Since his diagnosis in the summer of 2015, Roger has made it his mission to dispel myths about the disease and the stigma associated with dementia. He is a firm believer that you can live well with this disease regardless of challenges and is passionate about sharing his message of hope.  


advISORY BOARD

Ron is an active advocate in the dementia, caregiving, aging, and research communities. As a caregiver to his father who lived with Alzheimer’s for 10+ years to age in place at home until January 2018, Ron utilized technology, community, creative strategies and access to research to support his family’s life to live well and as best as possible. In recent years, Ron has been invited to do presentations locally and internationally for Alzheimer’s Societies, communities, police, educators, innovators and corporations. He shares his knowledge on caregiving as we age, ways to use technology for caring, and living safely with dementia, especially for those at risk of wandering and going missing. He is an active member, advisor, and mentor to numerous organizations and educational institutions such as AGE-WELL NCE, Centre for Aging and Brain Health Innovation (CABHI) at Baycrest, City of Toronto’s Seniors Strategy, SE Health (formerly known as Saint Elizabeth Health Care) and the Translational Research Program (TRP) at the University of Toronto’s Faculty of Medicine.

In his past, Ron has a background in Computer Sciences, Space and Communication Sciences, Marine Aquaculture, Life Coaching and Culinary Arts. He was the Founder and Executive Director of a Youth Career and Employment Centre that served over 30,000 young people, immigrants and career changers in the Toronto area during its’ operation.

Twitter: @rb33canada

Dr. Didyk has been a geriatrician/internist in Kitchener-Waterloo since 2004. Prior to that, she worked in Calgary and Hamilton, after completing medical training and residency at McMaster University. Nicole is an associate clinical professor at McMaster and has been involved in medical education at the Waterloo Regional Campus.

Dr. Didyk’s passion for education has led to the launch of The Wrinkle, an online educational resource for older adults, their care partners, and health professionals. Catch up with her at www.thewrinkle.ca!

Krista James is the National Director of the Canadian Centre for Elder Law, and a staff lawyer with the British Columbia Law Institute. Krista’s work is focused on legal and policy issues related to aging. Her practice includes legal research, policy analysis, and public legal education, involving stakeholders from healthcare, labour, finance, justice and other sectors. She has written and spoken on topics such as abuse and neglect of older adults, mental capacity, discrimination, and caregiving policy. Before joining the CCEL, Krista practiced labour law with a focus on human rights and disability issues. Over the years, Krista has worked with women’s centres and various non-profit community organizations serving low-income people in BC.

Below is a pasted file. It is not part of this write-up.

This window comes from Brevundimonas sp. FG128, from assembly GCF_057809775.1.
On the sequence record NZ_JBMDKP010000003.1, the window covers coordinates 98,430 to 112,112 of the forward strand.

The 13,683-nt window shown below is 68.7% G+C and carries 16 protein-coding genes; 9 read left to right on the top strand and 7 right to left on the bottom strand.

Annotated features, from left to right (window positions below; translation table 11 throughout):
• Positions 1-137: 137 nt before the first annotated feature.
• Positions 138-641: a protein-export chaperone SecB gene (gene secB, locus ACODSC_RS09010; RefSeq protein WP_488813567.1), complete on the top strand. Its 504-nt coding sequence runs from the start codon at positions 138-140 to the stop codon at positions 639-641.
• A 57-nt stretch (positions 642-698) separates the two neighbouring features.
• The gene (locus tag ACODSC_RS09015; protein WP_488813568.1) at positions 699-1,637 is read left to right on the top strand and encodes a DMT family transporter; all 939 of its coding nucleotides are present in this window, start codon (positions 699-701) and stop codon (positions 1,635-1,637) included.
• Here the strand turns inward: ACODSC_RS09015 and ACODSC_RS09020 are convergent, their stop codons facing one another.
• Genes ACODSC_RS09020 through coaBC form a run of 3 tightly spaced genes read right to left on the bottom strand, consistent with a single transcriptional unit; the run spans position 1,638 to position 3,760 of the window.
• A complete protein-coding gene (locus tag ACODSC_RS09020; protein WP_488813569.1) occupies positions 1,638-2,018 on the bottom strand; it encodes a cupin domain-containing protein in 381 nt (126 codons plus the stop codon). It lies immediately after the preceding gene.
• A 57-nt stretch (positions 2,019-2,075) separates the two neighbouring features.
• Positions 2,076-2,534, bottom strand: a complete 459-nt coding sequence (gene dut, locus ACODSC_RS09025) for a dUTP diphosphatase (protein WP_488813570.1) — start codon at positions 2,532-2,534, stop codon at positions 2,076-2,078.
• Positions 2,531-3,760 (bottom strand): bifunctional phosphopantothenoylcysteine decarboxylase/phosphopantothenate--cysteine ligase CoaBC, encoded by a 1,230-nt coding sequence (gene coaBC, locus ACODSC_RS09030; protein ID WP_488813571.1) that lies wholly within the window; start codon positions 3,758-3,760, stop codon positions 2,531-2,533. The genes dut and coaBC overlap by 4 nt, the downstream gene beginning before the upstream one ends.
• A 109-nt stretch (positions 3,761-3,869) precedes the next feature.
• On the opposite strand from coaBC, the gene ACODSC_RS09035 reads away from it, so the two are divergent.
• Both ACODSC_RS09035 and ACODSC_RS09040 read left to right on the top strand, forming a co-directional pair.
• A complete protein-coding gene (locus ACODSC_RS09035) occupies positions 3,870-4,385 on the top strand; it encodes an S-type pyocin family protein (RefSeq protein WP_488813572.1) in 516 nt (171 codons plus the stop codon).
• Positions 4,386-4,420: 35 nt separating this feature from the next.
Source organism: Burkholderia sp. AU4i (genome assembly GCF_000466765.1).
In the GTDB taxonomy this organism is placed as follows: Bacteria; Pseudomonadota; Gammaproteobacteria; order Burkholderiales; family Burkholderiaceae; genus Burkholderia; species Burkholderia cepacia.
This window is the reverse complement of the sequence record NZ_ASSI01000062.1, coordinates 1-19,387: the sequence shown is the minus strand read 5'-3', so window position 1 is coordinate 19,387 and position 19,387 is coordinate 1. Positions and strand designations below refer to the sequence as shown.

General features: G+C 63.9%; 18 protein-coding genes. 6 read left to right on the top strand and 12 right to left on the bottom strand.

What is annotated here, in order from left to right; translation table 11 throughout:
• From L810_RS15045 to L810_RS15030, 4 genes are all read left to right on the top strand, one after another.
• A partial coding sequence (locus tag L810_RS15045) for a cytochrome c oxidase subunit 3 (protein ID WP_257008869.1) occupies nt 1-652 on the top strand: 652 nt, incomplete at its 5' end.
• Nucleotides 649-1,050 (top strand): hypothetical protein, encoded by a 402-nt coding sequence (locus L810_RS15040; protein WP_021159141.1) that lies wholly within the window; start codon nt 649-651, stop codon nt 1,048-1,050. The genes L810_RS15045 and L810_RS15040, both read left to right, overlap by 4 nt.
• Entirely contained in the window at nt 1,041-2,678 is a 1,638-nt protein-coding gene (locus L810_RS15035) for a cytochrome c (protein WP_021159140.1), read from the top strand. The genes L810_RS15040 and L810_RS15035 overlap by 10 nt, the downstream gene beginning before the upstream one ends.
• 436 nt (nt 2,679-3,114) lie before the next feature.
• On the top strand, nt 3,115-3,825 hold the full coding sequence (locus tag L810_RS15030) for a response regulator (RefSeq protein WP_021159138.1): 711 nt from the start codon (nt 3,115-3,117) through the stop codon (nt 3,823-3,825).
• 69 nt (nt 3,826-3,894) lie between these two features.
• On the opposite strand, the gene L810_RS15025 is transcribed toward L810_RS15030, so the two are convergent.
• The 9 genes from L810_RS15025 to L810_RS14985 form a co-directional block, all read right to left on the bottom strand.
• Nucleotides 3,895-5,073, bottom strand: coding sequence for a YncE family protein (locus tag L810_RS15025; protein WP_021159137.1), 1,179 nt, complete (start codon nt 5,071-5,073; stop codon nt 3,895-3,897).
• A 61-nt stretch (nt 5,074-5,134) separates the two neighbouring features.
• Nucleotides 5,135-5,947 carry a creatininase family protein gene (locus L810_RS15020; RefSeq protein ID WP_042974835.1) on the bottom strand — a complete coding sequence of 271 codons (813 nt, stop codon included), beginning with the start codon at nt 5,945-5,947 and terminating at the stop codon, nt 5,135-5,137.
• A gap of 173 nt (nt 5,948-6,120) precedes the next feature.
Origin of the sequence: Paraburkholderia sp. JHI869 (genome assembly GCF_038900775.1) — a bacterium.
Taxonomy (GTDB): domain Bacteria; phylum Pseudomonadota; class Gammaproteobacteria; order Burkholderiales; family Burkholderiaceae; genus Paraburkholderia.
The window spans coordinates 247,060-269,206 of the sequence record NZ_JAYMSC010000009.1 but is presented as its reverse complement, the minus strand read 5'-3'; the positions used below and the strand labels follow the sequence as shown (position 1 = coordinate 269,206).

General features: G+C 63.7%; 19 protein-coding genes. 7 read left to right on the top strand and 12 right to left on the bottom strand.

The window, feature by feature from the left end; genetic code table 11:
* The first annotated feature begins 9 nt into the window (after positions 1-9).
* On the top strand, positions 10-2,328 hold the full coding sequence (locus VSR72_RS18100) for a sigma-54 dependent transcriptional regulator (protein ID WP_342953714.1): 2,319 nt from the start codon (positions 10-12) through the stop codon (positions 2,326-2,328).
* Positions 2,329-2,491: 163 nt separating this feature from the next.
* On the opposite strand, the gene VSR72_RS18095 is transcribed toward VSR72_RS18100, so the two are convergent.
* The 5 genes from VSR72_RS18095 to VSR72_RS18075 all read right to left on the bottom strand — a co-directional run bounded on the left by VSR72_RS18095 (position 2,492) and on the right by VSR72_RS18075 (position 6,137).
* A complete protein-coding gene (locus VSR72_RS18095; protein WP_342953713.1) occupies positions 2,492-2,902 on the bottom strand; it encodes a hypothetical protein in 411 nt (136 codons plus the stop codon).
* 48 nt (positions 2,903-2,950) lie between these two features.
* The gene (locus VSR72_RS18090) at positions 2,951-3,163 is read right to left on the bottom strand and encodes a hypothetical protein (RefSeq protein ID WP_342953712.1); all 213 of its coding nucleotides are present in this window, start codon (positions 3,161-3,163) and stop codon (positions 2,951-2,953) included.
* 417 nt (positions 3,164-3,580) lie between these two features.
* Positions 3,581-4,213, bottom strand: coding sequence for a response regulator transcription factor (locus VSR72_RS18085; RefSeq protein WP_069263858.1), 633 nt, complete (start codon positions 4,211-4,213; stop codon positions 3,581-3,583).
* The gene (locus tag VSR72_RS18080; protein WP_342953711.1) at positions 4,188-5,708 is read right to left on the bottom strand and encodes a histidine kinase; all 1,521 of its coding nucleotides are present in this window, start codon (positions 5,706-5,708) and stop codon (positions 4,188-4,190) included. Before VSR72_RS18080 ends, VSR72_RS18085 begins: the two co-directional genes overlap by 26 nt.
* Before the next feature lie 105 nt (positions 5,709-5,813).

Ryan is an experienced healthcare leader with excellent interpersonal and communication skills, his passion is using data analytics to develop service delivery models that improve quality of care. He has created sustainable, positive working relationships with diverse stakeholders inside and outside of the health sector. Ryan is a mentor to many, and successfully supported an employee with MCI/dementia from the time of diagnosis to the last days of work. His experience with this employee has driven him to learn more about this neurological condition and how employers can better support staff with MCI/dementia. Ryan has a Master’s degree in Health Services Administration from Dalhousie University, and received his Bachelor of Science degree from the University of Lethbridge in Agricultural Biotechnology.

Ryan is currently the Director, Contracting, Procurement and Supply Management Support Services – South Zone for Alberta Health Services. He has previously held the positions of Provincial Director, Research Administration, and Site Manager of the Chinook Regional Hospital, in Lethbridge, Alberta. He started his administrative career in 2006, as the Manager of Genetic Services at the Stollery Children’s Hospital in Edmonton, Alberta.

Daniel J. Dutton is as assistant professor in Community Health & Epidemiology at Dalhousie University. Most of his work is quantitative, utilizing large data sets and modeling strategies from economics and epidemiology. His primary interests are population-level exposures and their impact on poverty and health, how governments can address those exposures, and the distributional impacts of addressing those exposures. Currently that work focuses on homelessness, low income, and governmental policy. 

Dan is also the Scientific Director of APPTA, an AGE-WELL hub designed to bridge the gap between researchers and policymakers, with a focus on policy changes that improve the quality of life for older adults. 


Interest group and partners